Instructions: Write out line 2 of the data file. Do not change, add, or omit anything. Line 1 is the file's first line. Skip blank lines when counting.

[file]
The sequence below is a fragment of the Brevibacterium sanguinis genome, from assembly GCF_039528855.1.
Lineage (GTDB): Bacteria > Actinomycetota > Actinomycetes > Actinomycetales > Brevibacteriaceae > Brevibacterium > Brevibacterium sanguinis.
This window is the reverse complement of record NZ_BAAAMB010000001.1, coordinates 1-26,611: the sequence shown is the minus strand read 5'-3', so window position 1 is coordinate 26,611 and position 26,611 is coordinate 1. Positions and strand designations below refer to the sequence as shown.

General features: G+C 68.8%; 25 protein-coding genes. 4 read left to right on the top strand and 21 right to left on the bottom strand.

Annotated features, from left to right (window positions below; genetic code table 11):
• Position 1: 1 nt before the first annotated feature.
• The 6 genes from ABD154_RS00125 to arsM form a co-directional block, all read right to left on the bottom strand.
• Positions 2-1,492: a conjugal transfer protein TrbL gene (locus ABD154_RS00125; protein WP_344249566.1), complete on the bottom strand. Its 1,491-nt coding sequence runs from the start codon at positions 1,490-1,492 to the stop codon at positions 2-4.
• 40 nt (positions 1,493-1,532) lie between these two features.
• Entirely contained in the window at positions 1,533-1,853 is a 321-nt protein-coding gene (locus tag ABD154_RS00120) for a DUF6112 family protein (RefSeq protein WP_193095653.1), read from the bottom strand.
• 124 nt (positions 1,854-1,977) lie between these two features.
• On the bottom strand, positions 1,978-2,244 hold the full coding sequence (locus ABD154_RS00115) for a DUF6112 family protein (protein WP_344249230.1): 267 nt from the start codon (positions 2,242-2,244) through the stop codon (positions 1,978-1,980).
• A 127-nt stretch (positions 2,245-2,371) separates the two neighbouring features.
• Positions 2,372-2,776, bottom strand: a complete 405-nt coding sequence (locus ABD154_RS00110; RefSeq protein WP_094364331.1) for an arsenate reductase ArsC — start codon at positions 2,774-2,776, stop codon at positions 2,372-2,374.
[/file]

Lineage (GTDB): Bacteria > Actinomycetota > Actinomycetes > Actinomycetales > Brevibacteriaceae > Brevibacterium > Brevibacterium sanguinis.